What capacity? 

I only had 130 books listed. Surely they can't be telling me I can't add anymore.

One quick phone call sorted that out. Yes I had reached my limit - but if I wanted to pay and extra $20 per month (I was already paying twice the amount everyone else was offering for hosting) I could double my capacity.

WOW - now I could have 260 books listed. That's EXACTLY what I was looking for.

Another phone call with me telling the person on the other end that I had been assured by the saleswoman that this website would easily meet my needs:
"Oh, they wouldn't have told you that" was the response. Do these people think I would really want to spend a HEAP of money on a site that wasn't even going to list the books I have sitting next to my bed, let alone the 2 rooms full of books I need to sell? GRRRRR

Anyway, if you want to check out my site - please feel free. It's going to be "Under New Management" in the next week or so.

We will start again. With a lesson well learnt :)


Dawn French - Dear Fatty


Dawn French is one of the greatest comedy actresses of our time, wtih a career that has spanned nearly three decades, encompassing a vast and brilliant array of characters. Loved for her irreverant humour, Dawn has achieved massive mainstream success while continuing to push boundaries and challenge stereotypes. Here she describes the journey that would eventually establish her as a perhaps unlikely, but nevertheless genuine, national treasure.
Dawn began her career as part of the groundbreaking alternative comedy group, the Comic Strip, marking a radical departure from the more traditional comedy acts of the time. Later came the all-female Girls On Top, which teamed Dawn with Jennifer Saunders, Ruby Wax and Tracy Ullman and firmly established women in British comedy.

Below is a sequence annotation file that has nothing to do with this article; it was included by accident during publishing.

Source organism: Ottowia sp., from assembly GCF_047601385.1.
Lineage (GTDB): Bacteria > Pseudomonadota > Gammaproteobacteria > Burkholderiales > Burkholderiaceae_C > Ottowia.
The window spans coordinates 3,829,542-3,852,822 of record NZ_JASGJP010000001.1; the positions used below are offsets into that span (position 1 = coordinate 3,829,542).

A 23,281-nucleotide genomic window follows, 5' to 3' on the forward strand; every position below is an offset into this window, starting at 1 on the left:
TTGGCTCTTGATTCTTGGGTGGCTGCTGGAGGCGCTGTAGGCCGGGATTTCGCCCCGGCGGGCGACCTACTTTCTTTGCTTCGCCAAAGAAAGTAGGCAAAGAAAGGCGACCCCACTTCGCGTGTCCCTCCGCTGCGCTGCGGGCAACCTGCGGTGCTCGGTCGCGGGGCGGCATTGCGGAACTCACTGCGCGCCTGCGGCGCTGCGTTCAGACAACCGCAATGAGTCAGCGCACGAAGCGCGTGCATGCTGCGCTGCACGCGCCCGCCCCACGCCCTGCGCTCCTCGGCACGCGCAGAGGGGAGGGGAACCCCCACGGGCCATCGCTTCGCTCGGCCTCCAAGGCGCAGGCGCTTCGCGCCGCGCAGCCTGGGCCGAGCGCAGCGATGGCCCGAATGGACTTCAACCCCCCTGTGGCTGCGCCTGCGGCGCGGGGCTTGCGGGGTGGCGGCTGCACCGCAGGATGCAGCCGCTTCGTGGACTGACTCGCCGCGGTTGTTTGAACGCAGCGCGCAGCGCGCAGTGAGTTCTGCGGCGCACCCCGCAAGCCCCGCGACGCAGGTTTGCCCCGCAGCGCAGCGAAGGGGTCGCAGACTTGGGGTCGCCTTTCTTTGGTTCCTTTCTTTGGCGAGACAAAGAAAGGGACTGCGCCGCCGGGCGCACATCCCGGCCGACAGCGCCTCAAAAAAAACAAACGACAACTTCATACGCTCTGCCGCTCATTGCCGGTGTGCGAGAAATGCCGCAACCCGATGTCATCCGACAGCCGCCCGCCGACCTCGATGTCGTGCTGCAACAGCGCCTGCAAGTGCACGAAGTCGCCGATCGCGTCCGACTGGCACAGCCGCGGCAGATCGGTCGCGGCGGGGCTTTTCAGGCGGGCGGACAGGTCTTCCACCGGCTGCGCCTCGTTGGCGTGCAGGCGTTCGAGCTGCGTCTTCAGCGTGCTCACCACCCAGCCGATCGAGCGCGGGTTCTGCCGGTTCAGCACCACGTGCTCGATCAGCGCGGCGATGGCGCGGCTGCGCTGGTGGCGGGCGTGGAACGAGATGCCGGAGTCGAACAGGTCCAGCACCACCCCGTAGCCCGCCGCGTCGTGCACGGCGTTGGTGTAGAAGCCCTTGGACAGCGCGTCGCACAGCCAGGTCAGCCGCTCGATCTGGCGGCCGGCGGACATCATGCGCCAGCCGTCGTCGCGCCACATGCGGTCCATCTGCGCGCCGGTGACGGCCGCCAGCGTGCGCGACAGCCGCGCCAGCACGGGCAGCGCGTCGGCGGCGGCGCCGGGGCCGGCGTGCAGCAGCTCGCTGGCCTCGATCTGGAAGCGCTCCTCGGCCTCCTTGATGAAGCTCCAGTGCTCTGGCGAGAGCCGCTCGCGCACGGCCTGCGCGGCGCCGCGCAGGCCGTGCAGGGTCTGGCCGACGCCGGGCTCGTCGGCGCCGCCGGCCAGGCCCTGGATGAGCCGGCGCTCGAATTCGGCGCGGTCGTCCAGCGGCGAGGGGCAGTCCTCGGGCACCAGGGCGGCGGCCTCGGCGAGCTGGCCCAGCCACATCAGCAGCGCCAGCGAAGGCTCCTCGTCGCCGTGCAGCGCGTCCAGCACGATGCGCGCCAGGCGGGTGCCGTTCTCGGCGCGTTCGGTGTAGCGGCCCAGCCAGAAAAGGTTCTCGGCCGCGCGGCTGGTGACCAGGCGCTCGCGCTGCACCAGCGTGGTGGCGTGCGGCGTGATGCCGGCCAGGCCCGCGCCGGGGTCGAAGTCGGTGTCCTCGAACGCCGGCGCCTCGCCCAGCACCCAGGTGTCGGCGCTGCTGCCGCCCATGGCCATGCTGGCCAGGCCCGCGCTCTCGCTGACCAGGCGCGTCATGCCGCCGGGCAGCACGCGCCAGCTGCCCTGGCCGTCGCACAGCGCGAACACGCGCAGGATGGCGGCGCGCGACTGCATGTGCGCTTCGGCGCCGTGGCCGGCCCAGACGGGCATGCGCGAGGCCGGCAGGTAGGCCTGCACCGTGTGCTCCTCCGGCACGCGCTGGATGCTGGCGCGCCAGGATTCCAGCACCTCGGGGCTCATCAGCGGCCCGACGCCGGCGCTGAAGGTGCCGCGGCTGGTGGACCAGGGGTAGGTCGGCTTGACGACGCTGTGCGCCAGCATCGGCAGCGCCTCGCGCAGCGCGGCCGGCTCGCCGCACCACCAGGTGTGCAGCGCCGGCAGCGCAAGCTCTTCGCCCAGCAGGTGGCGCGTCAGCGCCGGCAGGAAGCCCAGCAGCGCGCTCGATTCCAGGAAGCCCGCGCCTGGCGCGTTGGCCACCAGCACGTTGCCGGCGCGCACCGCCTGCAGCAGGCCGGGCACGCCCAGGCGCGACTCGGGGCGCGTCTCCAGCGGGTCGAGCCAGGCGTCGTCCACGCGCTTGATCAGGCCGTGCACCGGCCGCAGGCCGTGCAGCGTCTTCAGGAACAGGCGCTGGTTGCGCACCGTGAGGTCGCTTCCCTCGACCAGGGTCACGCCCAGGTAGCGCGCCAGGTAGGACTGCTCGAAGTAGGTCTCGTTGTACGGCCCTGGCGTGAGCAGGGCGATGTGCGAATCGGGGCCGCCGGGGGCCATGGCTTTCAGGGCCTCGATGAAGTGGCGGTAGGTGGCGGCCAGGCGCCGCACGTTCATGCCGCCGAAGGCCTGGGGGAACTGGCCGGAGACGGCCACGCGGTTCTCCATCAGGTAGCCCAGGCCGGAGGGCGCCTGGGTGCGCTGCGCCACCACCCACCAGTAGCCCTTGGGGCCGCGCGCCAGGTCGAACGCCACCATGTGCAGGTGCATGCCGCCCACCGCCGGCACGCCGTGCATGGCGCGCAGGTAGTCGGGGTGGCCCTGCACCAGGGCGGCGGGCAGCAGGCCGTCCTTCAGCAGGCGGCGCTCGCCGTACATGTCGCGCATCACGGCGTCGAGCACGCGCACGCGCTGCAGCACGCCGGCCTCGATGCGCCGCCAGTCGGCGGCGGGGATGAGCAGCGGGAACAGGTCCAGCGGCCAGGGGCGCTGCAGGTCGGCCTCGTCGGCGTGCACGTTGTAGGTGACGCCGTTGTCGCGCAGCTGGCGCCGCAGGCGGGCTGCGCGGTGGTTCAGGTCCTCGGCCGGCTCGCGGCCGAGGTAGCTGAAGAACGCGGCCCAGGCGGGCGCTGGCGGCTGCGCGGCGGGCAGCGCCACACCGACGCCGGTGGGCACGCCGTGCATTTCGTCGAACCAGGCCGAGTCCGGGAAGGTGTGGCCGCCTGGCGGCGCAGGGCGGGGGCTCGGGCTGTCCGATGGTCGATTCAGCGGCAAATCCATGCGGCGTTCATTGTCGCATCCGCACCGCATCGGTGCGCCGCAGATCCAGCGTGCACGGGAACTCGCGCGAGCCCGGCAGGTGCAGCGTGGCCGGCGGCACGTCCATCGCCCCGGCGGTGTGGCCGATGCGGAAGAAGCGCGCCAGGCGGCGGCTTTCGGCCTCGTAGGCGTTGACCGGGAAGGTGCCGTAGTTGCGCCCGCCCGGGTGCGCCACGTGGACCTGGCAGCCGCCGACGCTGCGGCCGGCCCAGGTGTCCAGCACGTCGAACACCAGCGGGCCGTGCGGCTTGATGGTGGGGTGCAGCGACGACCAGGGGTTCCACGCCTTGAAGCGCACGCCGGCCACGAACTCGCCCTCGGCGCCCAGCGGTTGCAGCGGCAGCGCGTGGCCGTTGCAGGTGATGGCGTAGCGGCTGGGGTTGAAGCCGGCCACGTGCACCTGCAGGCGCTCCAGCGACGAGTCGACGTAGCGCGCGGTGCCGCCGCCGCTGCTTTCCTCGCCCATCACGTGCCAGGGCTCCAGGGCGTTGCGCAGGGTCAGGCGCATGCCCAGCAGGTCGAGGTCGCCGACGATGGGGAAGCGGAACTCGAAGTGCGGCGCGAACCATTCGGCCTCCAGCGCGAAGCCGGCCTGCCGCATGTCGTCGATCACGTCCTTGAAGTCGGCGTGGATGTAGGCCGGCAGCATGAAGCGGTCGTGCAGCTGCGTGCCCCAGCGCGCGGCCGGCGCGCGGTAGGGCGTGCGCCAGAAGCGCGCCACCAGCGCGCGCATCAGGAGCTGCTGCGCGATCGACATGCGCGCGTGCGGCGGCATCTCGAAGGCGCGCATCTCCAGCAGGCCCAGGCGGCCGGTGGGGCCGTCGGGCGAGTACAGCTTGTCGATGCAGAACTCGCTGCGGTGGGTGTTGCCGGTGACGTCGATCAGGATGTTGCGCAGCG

As part of the wildly successful and much loved duo French and Saunders, Dawn helped create a repetoire of brilliantly observed characters, parodying popular culture and impersonating everything from Madonna and Harry Potter to The Exorcist. Dawn's more recent role in the Vicar of Dibley showcased not only her talent but also her ability to take a controversial and topical issue and make it mainstream - and very funny.
From her early years as an RAF child and her flat-sharing antics with Jennifer Saunders, to her outspoken views on sizism and her marriage to Lenny Henry, Dear Fatty will chronicle the extraordinary, hilarious rise of a complex, dynamic and unstoppable woman.

I loved this book. 

I love Dawn French so was really hoping that it would be a good read and I wasn't disappointed. She had me in hysterics in places, laughing out loud so hard OH wondered what was going on :)

She also had me in tears, telling about learning of her fathers death. Of looking back on his life, trying to understand the signs of depression that had been there. I loved that she spoke of him in present tense -  and had many conversations with him throughout the book. I do the same thing with my mum who has been gone for over 20 years now.

I felt anger about the treatment that was awarded her husband (and he probably still gets it in this day & age as well) because of the colour of his skin. It's just something I won't ever understand!

Buy this book. It absolutely ROCKS!!!